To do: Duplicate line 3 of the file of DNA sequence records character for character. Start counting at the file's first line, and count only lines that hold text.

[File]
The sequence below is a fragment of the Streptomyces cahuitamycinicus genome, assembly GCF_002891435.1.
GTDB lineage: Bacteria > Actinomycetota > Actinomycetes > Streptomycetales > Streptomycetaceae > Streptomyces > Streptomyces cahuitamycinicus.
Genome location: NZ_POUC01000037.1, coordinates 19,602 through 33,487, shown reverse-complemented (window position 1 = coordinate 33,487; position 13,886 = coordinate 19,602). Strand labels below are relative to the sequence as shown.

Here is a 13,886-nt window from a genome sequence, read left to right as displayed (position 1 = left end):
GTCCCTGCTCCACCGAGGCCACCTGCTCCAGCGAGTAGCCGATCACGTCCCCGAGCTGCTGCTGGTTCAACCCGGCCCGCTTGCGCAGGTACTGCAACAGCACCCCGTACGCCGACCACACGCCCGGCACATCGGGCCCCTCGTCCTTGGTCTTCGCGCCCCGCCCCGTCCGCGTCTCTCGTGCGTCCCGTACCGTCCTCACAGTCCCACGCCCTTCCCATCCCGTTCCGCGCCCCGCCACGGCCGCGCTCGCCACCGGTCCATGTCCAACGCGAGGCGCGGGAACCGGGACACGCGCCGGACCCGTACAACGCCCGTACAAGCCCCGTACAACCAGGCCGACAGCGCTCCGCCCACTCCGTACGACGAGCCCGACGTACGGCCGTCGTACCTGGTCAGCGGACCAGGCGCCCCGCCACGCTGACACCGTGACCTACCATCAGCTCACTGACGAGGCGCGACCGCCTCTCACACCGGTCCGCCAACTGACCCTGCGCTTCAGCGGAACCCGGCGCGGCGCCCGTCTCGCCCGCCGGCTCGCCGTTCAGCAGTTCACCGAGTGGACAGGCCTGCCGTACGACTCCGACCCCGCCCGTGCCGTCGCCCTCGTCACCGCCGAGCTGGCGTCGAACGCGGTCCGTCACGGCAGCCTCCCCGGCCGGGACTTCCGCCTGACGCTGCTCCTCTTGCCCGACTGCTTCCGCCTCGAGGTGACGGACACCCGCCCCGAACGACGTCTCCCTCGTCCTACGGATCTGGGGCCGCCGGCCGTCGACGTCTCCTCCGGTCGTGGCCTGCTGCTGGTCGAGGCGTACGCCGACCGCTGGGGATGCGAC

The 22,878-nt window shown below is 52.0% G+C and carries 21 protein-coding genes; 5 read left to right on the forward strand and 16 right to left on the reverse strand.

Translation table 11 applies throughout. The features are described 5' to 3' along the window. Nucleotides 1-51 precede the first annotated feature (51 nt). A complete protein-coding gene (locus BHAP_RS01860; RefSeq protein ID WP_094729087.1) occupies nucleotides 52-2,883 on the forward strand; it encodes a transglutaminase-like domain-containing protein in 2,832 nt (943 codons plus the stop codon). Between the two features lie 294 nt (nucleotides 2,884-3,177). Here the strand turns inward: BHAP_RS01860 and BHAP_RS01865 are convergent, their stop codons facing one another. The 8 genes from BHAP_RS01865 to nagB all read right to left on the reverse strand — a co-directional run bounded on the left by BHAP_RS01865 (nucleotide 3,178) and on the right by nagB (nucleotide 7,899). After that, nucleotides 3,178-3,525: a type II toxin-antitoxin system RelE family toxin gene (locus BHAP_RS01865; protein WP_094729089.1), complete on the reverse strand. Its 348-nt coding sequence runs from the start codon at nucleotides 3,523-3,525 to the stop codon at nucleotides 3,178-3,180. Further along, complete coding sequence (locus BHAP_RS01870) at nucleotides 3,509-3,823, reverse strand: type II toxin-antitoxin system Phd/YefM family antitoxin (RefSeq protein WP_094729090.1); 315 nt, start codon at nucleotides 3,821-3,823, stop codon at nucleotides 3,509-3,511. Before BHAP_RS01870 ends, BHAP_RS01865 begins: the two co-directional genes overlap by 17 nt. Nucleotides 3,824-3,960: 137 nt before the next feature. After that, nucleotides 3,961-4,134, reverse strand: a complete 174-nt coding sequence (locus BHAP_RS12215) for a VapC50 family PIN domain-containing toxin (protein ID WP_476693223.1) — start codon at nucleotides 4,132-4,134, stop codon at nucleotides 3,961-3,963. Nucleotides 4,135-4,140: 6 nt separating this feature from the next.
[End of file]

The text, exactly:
Genome location: NZ_POUC01000037.1, coordinates 19,602 through 33,487, shown reverse-complemented (window position 1 = coordinate 33,487; position 13,886 = coordinate 19,602). Strand labels below are relative to the sequence as shown.